With the band Boomtown Rats, the hit "I Don't Like Mondays" and as initiator of the concert marathon Band Aid, Bob Geldof became famous. Personally, he is calmly facing the corona pandemic. At the same time, he does not believe that people will learn a lot from the crisis.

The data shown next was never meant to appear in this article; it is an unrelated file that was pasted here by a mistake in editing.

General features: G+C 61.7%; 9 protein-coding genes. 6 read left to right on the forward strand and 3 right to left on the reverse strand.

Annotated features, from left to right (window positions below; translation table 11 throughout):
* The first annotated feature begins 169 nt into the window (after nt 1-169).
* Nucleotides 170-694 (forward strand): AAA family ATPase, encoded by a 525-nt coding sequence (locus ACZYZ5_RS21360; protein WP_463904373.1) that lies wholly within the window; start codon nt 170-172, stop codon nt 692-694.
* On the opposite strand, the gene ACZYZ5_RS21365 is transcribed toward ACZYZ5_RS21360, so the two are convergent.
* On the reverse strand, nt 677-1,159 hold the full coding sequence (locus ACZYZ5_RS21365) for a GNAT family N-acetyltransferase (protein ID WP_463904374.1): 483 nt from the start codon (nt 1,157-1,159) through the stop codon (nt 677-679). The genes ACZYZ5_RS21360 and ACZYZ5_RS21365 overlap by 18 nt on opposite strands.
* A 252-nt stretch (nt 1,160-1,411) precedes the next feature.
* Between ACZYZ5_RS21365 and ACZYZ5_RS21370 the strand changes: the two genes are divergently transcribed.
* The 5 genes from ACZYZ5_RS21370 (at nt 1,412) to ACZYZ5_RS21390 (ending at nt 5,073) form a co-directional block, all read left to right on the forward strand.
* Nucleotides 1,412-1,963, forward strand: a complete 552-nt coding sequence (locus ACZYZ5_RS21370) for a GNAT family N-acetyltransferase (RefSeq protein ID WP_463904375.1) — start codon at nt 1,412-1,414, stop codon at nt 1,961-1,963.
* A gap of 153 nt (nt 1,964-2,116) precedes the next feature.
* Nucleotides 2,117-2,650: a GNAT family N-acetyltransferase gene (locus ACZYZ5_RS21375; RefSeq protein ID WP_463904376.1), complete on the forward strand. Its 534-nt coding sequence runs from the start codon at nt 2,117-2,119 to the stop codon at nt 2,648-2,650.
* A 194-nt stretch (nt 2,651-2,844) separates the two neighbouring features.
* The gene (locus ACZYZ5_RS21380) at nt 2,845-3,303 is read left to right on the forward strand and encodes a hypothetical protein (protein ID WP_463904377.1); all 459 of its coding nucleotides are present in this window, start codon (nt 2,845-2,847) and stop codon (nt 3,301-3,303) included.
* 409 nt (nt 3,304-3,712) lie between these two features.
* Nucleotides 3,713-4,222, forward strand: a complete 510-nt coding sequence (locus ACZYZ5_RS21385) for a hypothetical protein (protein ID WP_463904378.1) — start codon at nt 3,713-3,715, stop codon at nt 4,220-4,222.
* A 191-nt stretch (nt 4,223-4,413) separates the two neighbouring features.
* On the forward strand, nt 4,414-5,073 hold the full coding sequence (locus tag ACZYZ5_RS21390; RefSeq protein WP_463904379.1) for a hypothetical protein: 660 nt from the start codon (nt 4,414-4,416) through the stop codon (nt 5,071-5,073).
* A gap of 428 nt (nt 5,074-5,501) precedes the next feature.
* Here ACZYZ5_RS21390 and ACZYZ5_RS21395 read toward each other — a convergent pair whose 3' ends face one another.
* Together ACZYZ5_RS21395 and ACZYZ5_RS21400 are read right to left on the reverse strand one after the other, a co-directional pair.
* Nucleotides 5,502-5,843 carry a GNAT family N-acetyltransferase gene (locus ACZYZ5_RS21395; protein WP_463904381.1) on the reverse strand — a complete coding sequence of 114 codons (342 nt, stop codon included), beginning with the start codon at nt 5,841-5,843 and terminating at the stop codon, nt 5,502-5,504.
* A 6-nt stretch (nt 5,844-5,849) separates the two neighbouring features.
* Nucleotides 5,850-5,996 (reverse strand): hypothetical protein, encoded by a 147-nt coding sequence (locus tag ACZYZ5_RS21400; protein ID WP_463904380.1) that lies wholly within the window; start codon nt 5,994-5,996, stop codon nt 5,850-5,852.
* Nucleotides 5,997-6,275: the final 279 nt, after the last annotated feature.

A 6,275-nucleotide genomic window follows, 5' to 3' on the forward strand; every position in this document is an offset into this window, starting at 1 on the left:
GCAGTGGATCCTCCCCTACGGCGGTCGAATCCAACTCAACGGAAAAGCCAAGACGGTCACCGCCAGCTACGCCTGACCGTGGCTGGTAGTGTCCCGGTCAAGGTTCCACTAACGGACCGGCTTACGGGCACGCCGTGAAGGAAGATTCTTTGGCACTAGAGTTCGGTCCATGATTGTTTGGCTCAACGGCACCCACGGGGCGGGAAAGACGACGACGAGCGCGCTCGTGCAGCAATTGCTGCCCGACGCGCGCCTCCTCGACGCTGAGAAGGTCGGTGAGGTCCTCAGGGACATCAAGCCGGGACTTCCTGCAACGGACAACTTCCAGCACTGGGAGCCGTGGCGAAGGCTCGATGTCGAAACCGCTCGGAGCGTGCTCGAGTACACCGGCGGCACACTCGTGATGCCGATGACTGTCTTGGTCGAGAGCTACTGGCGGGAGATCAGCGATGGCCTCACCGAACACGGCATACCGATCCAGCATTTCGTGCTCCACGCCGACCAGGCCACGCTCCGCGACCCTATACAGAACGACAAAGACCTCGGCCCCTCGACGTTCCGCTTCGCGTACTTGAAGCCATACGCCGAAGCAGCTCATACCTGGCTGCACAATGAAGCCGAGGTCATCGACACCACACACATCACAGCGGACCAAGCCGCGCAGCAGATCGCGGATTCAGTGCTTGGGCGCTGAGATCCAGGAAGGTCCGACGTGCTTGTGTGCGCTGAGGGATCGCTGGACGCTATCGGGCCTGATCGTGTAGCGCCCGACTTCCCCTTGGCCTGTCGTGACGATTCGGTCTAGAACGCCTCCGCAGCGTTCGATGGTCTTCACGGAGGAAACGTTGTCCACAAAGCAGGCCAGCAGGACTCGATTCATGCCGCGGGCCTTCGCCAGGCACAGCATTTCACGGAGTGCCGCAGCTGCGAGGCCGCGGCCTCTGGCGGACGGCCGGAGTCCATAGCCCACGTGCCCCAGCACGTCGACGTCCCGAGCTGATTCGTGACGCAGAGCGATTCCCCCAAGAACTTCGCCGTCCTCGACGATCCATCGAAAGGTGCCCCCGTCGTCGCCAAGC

Irish pop musician Bob Geldof is not afraid of the corona virus. "It would be okay for me if life ended here. I lived a full life. I am extremely alive," said the 68-year-old to the editorial network Germany (RND). * Privacy He stays away from London, the most affected part of the UK by the pandemic. "I own a house in a small town outside of London. My daughters and their husbands are with us. I have a large garden, the weather is fine. We are fine so far. We are safe here," Geldof continued. According to Geldof, there is no reason to despair: "We know that the vast majority of people survive the virus. Every death is one too many, but hopefully the world will get away again." The solidarity of the people gives him hope. "We are currently rediscovering two things: society and self-discipline." "We will forget it immediately" The virus makes people humble, according to the musician. However, he fears that the world will quickly return to normal once the pandemic is over. "Yes, we will forget it immediately. Because every country wants to revive its economy immediately. Because everyone wants to return to their normal life immediately. We will immediately focus on self-rewards again. This is our great drive." Geldof became a front man of the Boomtown Rats group. Her song "I Don't Like Mondays" from 1979 is an evergreen today. Later, Geldof also made a name for himself as a solo artist. He is also known as the initiator of the mammoth concert Band Aid 1985, with which donations against the famine in Africa were collected.